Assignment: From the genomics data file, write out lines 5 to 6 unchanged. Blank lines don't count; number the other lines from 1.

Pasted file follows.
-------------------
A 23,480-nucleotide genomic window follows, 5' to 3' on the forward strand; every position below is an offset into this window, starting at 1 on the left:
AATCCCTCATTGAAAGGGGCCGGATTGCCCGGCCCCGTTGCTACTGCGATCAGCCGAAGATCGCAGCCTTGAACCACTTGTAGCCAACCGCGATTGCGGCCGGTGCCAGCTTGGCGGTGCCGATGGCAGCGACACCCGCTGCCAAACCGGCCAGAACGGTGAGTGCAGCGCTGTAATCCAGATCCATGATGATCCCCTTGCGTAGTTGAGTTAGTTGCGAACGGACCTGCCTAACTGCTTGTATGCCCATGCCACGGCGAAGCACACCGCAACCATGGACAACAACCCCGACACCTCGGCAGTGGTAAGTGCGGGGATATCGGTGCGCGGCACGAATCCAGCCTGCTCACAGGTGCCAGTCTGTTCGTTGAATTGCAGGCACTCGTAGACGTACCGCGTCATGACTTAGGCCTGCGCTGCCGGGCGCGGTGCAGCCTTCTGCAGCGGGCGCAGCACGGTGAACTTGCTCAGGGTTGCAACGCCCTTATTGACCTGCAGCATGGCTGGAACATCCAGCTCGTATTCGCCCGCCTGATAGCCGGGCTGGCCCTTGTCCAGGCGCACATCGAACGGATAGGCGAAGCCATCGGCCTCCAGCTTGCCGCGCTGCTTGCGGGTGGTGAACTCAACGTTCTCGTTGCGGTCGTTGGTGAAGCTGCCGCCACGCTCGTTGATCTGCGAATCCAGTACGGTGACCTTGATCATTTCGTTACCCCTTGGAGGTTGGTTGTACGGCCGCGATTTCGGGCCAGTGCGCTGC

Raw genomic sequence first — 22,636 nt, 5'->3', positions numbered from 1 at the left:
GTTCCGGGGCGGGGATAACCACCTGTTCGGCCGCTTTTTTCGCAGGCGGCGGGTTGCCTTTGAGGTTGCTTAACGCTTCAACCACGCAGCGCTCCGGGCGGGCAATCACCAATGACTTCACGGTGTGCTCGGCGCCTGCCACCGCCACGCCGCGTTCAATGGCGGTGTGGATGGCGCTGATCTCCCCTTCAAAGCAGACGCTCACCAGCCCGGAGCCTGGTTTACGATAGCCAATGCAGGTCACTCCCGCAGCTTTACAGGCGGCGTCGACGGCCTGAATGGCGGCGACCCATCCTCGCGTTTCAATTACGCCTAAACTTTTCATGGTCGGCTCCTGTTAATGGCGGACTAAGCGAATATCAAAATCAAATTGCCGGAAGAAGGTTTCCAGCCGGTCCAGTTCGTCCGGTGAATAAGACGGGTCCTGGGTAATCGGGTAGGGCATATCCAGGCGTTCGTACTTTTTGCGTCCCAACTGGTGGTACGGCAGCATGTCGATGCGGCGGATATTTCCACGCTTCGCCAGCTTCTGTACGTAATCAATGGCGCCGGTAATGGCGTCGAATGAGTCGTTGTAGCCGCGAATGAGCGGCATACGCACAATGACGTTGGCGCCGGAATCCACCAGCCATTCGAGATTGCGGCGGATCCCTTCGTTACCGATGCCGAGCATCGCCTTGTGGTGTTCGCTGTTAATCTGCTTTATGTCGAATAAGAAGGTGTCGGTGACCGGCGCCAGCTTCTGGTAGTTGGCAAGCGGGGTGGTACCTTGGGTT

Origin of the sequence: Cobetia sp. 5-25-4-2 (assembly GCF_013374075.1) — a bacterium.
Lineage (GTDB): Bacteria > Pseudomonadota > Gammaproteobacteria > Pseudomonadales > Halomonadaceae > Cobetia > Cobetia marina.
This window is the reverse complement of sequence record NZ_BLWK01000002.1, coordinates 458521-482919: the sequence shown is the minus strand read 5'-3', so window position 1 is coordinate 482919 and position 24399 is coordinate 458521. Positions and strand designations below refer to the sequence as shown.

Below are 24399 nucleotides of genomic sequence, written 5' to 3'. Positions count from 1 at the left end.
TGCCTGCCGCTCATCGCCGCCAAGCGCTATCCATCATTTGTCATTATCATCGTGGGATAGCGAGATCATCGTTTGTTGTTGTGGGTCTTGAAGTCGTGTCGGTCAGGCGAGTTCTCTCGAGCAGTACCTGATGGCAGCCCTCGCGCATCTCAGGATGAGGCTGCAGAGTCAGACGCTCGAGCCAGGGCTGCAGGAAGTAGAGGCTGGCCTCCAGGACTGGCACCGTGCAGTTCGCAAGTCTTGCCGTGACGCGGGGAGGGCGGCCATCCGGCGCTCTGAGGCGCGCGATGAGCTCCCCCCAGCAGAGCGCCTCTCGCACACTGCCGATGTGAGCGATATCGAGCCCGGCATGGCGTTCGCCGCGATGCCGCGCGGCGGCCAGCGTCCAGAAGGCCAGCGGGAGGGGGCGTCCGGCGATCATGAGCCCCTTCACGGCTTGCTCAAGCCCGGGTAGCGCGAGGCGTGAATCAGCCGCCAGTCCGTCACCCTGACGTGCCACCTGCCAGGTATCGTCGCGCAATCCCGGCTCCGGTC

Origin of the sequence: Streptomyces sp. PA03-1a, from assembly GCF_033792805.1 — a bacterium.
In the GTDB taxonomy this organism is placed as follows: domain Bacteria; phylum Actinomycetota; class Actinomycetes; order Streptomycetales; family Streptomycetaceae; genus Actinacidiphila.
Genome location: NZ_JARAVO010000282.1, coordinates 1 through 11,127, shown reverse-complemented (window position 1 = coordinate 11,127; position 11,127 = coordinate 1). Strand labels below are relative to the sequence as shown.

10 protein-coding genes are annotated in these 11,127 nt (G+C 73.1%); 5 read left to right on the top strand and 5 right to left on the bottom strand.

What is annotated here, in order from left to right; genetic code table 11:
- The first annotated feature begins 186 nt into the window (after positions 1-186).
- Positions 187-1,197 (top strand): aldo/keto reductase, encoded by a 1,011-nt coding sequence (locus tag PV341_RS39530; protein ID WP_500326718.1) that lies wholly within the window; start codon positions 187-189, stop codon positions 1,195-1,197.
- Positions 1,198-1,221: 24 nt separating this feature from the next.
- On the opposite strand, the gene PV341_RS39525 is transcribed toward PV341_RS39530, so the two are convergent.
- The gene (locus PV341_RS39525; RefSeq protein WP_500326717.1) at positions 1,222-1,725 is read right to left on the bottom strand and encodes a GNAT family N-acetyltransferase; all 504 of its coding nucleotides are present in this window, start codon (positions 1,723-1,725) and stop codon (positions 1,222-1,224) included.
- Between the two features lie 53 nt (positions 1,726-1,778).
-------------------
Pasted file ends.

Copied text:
Origin of the sequence: Cobetia sp. 5-25-4-2 (assembly GCF_013374075.1) — a bacterium.
Lineage (GTDB): Bacteria > Pseudomonadota > Gammaproteobacteria > Pseudomonadales > Halomonadaceae > Cobetia > Cobetia marina.